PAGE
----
The short books appearing regularly in the series “Wissen” from the German publisher C.H. Beck are a rewarding and reliable source for both readers in the field and for non-specialists of new insights into important topics in current research. In France a corresponding series, which by now has produced a library of its own, is entitled “Que sais-je?” What do we know now, after reading Mischa Meier’s (M.) introduction to Justinian? Briefly, M., who recently published a much more broadly conceived study on Justinian,1 has succeeded in vividly portraying a complex character from Late Antiquity for a general audience, and in doing so has reached the right combination of common knowledge and his own theses. The result is a slim book written by an author deeply knowledgeable of Justinian with a willingness to go a long way to do justice to this somewhat curious emperor.
The structure of the book, 14 brief chapters, generally follows the chronology of Justinian’s long life (he was born in 481/82 and died in 565, 83 years old). In the first chapter M. focuses on two crucial exceptions of Justinian’s reign compared to earlier emperors. First, J. was unusually consistent in the interpretation of his divine charge: to him, all his successes were gifts of God, all his failures divine punishment. Second, and related to the first, under J. the role of the people changed fundamentally. The fact that Justinian’s crowning ceremony took place not in the Hippodrome, the central meeting point of emperor and people, but in the palace, thereby excluding the people, was an indication of Justinian’s politics. M. argues that the illness of his uncle and predecessor Justin I was obviously nothing but an excuse for the absence of the people (Leo I, for instance, had once when critically ill dragged himself to the Hippodrome). M. then shows (chapter 2) how Justinian’s constantly increasing and unusual piety can be explained (at least partially) by the fantastic and unexpected career of the “young farmer’s son” (Procopius). Justinian’s first arrival in Constantinople is used by M. to give the readers an introduction to this city.
After the fall of Rome and the end of the West Roman empire, it was not only in Constantinople that people were waiting for the end of times and the second coming of Christ. But the end of times did not arrive and the resurrection failed to happen, even under Anastasius, who carried a most appropriate name for this occasion. M. shows (chapter 3) how Justinian inherited a disappointed population, who in the time since Anastasius had endured disasters such as earthquakes and epidemics. It is no coincidence that the introduction of the new calendar counted from the life of Christ (525 through Dionysius Exiguus) happened in this period of uncertainty. Justinian endeavored, as M. writes, to replace the longing for the end of times with an optimistic image of a new age, his age.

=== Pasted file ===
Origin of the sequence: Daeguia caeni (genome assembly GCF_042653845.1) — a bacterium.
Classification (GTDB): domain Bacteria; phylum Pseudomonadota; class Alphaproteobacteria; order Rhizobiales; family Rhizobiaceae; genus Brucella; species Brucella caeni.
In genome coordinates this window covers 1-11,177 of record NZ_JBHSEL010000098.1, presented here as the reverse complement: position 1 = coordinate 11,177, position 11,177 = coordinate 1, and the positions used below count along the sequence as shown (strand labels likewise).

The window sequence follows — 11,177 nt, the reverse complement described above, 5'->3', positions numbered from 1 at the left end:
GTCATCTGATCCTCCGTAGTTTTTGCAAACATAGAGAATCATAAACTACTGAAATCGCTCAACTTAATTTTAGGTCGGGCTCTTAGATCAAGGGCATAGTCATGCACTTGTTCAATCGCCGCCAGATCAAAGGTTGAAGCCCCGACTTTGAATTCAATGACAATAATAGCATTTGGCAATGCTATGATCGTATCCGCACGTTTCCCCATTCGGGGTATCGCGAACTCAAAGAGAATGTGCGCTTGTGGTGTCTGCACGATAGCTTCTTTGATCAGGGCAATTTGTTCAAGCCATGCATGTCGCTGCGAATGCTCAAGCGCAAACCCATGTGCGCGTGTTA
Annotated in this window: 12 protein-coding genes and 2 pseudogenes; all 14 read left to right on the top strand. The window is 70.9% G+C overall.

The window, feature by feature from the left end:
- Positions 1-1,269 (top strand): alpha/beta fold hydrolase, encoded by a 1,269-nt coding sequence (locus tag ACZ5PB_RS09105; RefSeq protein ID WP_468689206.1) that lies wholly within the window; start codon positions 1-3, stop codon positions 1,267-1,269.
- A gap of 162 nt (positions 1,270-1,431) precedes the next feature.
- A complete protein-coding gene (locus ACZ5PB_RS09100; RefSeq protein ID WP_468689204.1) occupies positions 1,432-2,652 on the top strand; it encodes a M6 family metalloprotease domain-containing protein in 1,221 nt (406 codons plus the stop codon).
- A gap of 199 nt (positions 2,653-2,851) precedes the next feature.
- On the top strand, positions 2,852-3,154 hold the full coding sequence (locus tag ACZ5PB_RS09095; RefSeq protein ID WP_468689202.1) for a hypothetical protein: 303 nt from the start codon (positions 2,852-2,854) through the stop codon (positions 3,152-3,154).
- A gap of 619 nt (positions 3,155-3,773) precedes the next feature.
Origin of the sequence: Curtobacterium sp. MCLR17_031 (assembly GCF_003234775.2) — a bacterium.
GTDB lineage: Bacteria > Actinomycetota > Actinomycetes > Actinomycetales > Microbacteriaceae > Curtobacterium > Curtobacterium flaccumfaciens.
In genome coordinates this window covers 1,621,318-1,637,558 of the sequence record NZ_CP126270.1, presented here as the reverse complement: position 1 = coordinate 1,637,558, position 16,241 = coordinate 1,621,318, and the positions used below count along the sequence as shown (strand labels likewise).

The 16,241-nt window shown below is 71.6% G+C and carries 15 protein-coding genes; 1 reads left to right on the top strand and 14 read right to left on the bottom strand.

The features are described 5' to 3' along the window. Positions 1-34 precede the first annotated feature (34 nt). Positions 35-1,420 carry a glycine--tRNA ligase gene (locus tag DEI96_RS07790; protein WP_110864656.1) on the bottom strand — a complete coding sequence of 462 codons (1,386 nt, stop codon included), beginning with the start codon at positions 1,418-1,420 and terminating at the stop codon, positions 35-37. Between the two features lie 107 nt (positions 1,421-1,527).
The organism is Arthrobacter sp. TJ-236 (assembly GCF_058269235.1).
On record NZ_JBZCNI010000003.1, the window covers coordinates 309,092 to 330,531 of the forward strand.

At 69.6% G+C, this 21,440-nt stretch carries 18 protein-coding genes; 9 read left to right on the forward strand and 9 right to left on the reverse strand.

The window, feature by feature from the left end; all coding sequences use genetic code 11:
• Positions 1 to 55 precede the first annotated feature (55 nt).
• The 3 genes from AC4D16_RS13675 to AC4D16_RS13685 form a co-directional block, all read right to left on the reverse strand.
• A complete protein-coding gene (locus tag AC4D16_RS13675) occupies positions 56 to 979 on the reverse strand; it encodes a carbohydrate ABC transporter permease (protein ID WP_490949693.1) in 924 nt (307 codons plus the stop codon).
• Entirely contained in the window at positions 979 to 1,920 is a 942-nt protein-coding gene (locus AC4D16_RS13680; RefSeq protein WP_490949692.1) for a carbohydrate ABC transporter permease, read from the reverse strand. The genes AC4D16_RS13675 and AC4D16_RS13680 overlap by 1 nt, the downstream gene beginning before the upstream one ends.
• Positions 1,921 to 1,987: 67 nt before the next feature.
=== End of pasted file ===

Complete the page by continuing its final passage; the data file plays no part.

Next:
It is not really new when M. describes the young emperor Justinian as a workaholic (John Lydus called him the “most sleepless of all emperors”) who was extremely active in all areas (chapter 4) and then towards the end of his life became increasingly hesitant (chapter 10) after experiencing several setbacks (not the least of which was the plague which left Justinian himself ill for some time). But due to the brief format of the book this radical description leaves a strong impression on the reader.
One of the many exciting aspects of Justinian as a historical figure is his politics of religion. M. proceeds quickly with this theme. It becomes apparent how Justinian, as a supporter of the Chalcedon creed, first attempts to hold back the Monophysites (with only limited success, e.g. in Egypt) and, second, attempts to restrain pretty much all who fail to agree with his own personal convictions. This was true for pagans, Manichaeans, and Jews. It is also at this time that Justinian made his fatal decision to prohibit the teaching of philosophy in Athens (529).
Naturally, the primary association of Justinian’s name is with that of lawgiver. Also in chapter 4 M. briefly traces the outline of the history of the Codex Iustinianus and the Corpus Iuris Civilis. Thus between the pages of one chapter, the reader meets a Justinian who is a sometimes reckless persecutor of dissenters and a Justinian who, due to his legal work in general, is counted as one of the most significant contributors to European legal history. Scholarship, even in antiquity, has always considered Justinian an ambiguous personality. And here, in such a concise presentation, the impression of ambiguity is even stronger. In the context of some of Justinian’s reckless actions, Edward Gibbon’s harsh verdict on Justinian makes sense: “the government of Justinian united the evils of liberty and servitude; and the Romans were oppressed at the same time by the multiplicity of their laws and the arbitrary will of their master.”